2006-01-28 - Magruder Branch and Seneca Creek (North)

21+ miles @ ~15 min/mi

Ed Schultze has organized another training run along his beloved Seneca Creek Greenway Trail, and C-C, Ken, and I decide to try it. At 7:25am when Ken and I arrive at the MD355 trailhead the parking lot [1] is almost full. C-C climbs into the back of Paulette's MINI Cooper, as does ultrarunner Pete, who tells us about some of his adventures during the drive to Damascus Recreational Park [2] where the day's journey begins. We leave early, planning to go at our own slow pace and preparing to be passed by speedier runners. (But during our jog Ken offers the zen-like riddle: if you're never passed, then are you the fastest or the slowest?)

The air temperature is at freezing, so we layer on the clothes. We walk for a few minutes to warm up, then jog down the paved pathway to the beginning of the Magruder Branch Trail [3]. Blue blazes are so abundant that we never get significantly off-course. A few miles into the trip people running upstream meet us, and a bit later those heading downstream begin to catch up and zip by. A herd of whitetail deer leap through the brush on both sides and then cross the trail just in front of us. Their tails are amazingly fluffy, like featherdusters. Does this portend a hard winter ahead?

Our progress is steady; psychological pressure from my companions' presence keeps me moving a bit faster than I probably would have gone alone. We take walk-breaks on hills and as we get tired. Banter between Ken and me keeps C-C amused. After several uneventful water crossings earlier in the day, with only a mile to go at a small tributary stream C-C's foot slips off a stepping-stone and she get wet up to the ankle. "You're trail-baptized now!" I remark. As the MD355 parking lot comes into sight C-C sprints up the hill in a strong finish. My GPS measures the distance as 10.6+ miles, but since it's usually low by ~5% for winding routes I suspect that the actual path we took is ~11 miles, at an average pace of ~14:30 min/mi, including ~5 minutes we stopped to eat and drink along the way.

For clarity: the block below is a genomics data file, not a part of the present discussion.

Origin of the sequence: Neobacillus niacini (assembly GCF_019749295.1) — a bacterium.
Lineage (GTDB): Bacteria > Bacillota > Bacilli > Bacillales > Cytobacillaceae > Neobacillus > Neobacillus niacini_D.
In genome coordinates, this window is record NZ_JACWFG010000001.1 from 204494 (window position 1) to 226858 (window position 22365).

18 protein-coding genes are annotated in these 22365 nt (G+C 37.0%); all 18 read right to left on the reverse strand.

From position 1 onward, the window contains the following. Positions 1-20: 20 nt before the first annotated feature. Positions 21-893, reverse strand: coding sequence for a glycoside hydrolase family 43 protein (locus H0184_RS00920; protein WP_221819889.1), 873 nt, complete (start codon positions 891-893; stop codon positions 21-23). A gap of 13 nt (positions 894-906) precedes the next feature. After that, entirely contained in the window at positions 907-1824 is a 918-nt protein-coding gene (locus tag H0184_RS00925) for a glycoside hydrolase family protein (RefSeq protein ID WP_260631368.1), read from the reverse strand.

We eat, drink, and chat with fellow runners for several minutes. Then, as planned, I refill my water bottle and begin the return trip to Damascus where I left the car. That journey is marked by much more mud, since temperatures have now risen into the 50's and frozen bogs have melted wherever they're not well-shaded. I spy a few more large fluffy-tailed deer, including one big buck with a well-developed three-point rack. He turns his head to eye me until the trail takes me out of sight. After three hours hoof time I'm sweating enough to take an electrolyte capsule and remove my outer shirt. An hour later when I look for my tin of caps to take another I can't find them; I must have dropped the little box and not noticed. I eat a Cliff "Builder's Bar" and console myself by reading the wrapper, which implies that it contains enough sodium and potassium to meet my needs.

With five miles to go I'm walking a lot now, and who should I see striding briskly toward me but Comrade Way-No! His broken foot continues to heal nicely, he reports. He warns me that the Magruder Branch Trail takes some tricky turns and is easy to lose heading upstream. Appropriately cautioned, I turn on the GPS map display for the track I recorded during the downstream trip and thereafter have no problems following it back to the parking lot. A few young runners are waiting there and I beg a drink of water from them, since my supply ran out half an hour earlier. The GPS measures the round trip as 21.23 miles, again likely a few percent low. I took about 10 minutes longer to get back solo, for a net overall pace of ~15 min/mi. The odyssey ends with no blisters and no chafing, but the soles of my feet feel a bit bruised. My bright new trail shoes emerge with a legitimate layer of dried mud.